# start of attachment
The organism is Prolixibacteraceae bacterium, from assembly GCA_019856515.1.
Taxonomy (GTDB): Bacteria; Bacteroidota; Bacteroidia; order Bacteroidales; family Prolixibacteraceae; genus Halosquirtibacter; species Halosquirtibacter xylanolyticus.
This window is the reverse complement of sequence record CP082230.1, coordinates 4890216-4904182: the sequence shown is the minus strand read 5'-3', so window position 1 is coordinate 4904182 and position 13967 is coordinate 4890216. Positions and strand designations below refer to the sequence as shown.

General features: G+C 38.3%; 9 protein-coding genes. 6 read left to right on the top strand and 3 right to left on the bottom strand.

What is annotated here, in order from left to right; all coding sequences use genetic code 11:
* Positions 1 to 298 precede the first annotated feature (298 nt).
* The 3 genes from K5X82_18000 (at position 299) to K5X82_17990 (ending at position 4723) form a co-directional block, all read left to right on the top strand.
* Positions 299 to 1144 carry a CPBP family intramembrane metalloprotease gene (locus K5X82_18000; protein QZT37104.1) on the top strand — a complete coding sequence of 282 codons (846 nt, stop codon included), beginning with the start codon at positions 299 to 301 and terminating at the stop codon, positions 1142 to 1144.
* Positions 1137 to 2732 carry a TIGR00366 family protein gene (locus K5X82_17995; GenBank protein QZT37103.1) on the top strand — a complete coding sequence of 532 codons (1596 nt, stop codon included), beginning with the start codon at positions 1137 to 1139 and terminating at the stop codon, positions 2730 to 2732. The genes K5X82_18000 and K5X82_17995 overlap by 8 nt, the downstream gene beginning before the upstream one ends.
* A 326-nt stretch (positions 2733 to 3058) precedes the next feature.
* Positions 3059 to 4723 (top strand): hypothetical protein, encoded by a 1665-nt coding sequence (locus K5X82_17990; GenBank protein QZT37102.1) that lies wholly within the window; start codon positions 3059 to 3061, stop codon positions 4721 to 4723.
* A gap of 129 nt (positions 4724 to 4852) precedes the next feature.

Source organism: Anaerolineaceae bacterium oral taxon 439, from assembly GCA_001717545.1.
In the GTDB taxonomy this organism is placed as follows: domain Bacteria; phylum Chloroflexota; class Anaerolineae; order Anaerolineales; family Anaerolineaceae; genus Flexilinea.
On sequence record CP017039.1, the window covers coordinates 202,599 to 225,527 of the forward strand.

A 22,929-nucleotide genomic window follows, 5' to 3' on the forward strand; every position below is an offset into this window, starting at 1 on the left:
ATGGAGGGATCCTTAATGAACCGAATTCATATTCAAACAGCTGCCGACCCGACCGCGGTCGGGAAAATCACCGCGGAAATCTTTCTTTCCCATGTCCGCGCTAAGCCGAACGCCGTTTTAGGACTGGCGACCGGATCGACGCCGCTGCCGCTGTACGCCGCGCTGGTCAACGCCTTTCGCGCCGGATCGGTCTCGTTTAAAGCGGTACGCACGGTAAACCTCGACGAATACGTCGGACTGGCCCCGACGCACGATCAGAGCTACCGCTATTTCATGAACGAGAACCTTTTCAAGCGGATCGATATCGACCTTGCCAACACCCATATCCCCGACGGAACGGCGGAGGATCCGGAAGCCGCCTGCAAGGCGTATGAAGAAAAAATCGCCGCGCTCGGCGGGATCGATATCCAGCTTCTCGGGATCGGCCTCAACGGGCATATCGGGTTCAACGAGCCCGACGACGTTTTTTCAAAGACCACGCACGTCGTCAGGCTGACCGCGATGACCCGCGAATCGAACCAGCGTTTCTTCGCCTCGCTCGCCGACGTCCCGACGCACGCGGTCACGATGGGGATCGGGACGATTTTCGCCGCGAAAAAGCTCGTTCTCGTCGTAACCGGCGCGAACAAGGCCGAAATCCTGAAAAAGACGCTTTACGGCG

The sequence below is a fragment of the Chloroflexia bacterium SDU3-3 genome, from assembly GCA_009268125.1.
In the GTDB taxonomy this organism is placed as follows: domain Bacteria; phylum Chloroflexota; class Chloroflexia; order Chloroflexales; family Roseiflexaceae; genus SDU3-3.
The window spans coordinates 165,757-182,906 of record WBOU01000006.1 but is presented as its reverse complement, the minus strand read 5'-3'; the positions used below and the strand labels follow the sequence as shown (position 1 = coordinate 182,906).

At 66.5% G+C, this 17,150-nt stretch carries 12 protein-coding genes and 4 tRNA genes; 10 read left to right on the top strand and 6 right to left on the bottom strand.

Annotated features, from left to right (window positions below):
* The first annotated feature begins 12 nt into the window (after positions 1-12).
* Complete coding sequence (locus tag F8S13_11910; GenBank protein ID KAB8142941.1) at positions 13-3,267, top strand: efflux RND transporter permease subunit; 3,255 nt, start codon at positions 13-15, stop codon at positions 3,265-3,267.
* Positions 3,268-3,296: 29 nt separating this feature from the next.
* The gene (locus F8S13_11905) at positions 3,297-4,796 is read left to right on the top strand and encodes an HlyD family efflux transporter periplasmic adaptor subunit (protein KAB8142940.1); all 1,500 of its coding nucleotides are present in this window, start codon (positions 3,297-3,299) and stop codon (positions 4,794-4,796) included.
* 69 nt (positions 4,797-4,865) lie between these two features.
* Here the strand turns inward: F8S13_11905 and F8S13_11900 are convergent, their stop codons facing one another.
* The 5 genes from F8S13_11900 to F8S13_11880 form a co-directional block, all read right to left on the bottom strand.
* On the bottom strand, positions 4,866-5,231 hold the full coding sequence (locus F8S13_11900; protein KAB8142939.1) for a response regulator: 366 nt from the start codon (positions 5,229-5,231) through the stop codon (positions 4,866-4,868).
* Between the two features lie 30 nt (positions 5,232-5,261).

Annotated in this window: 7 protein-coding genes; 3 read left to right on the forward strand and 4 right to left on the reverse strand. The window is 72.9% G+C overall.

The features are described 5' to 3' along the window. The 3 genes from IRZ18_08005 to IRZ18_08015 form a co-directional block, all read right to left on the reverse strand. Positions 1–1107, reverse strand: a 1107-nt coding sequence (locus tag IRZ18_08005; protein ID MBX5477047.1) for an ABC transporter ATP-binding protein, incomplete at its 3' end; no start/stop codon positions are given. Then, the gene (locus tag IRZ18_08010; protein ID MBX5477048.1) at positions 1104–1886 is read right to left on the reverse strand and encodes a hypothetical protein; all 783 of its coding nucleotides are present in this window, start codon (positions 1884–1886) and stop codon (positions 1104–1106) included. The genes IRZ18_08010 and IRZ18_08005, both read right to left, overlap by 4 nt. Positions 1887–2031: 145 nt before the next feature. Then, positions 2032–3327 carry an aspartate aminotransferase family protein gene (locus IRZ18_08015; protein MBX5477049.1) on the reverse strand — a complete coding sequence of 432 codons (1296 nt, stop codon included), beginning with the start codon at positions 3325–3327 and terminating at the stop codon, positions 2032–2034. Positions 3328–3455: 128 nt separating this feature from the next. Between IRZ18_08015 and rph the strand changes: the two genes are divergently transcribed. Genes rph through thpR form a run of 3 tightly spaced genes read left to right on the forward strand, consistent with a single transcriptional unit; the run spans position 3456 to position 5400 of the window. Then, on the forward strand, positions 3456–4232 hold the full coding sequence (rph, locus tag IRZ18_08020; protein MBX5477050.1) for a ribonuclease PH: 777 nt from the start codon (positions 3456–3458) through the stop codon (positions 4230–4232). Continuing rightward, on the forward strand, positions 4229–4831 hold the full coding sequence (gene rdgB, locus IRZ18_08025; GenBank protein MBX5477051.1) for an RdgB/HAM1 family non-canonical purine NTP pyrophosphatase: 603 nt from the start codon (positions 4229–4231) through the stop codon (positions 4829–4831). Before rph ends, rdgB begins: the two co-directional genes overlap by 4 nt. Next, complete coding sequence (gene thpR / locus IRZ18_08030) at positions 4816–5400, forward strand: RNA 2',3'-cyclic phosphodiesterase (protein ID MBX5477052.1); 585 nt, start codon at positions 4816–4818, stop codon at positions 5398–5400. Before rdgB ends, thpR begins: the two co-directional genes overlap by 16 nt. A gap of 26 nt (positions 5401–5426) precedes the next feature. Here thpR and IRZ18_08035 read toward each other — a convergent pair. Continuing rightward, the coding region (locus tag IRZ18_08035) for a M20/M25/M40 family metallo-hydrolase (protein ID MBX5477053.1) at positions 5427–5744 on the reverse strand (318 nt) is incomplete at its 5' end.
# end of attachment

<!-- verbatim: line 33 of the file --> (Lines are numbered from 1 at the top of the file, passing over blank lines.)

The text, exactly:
The features are described 5' to 3' along the window. The 3 genes from IRZ18_08005 to IRZ18_08015 form a co-directional block, all read right to left on the reverse strand. Positions 1–1107, reverse strand: a 1107-nt coding sequence (locus tag IRZ18_08005; protein ID MBX5477047.1) for an ABC transporter ATP-binding protein, incomplete at its 3' end; no start/stop codon positions are given. Then, the gene (locus tag IRZ18_08010; protein ID MBX5477048.1) at positions 1104–1886 is read right to left on the reverse strand and encodes a hypothetical protein; all 783 of its coding nucleotides are present in this window, start codon (positions 1884–1886) and stop codon (positions 1104–1106) included. The genes IRZ18_08010 and IRZ18_08005, both read right to left, overlap by 4 nt. Positions 1887–2031: 145 nt before the next feature. Then, positions 2032–3327 carry an aspartate aminotransferase family protein gene (locus IRZ18_08015; protein MBX5477049.1) on the reverse strand — a complete coding sequence of 432 codons (1296 nt, stop codon included), beginning with the start codon at positions 3325–3327 and terminating at the stop codon, positions 2032–2034. Positions 3328–3455: 128 nt separating this feature from the next. Between IRZ18_08015 and rph the strand changes: the two genes are divergently transcribed. Genes rph through thpR form a run of 3 tightly spaced genes read left to right on the forward strand, consistent with a single transcriptional unit; the run spans position 3456 to position 5400 of the window. Then, on the forward strand, positions 3456–4232 hold the full coding sequence (rph, locus tag IRZ18_08020; protein MBX5477050.1) for a ribonuclease PH: 777 nt from the start codon (positions 3456–3458) through the stop codon (positions 4230–4232). Continuing rightward, on the forward strand, positions 4229–4831 hold the full coding sequence (gene rdgB, locus IRZ18_08025; GenBank protein MBX5477051.1) for an RdgB/HAM1 family non-canonical purine NTP pyrophosphatase: 603 nt from the start codon (positions 4229–4231) through the stop codon (positions 4829–4831). Before rph ends, rdgB begins: the two co-directional genes overlap by 4 nt. Next, complete coding sequence (gene thpR / locus IRZ18_08030) at positions 4816–5400, forward strand: RNA 2',3'-cyclic phosphodiesterase (protein ID MBX5477052.1); 585 nt, start codon at positions 4816–4818, stop codon at positions 5398–5400. Before rdgB ends, thpR begins: the two co-directional genes overlap by 16 nt. A gap of 26 nt (positions 5401–5426) precedes the next feature. Here thpR and IRZ18_08035 read toward each other — a convergent pair. Continuing rightward, the coding region (locus tag IRZ18_08035) for a M20/M25/M40 family metallo-hydrolase (protein ID MBX5477053.1) at positions 5427–5744 on the reverse strand (318 nt) is incomplete at its 5' end.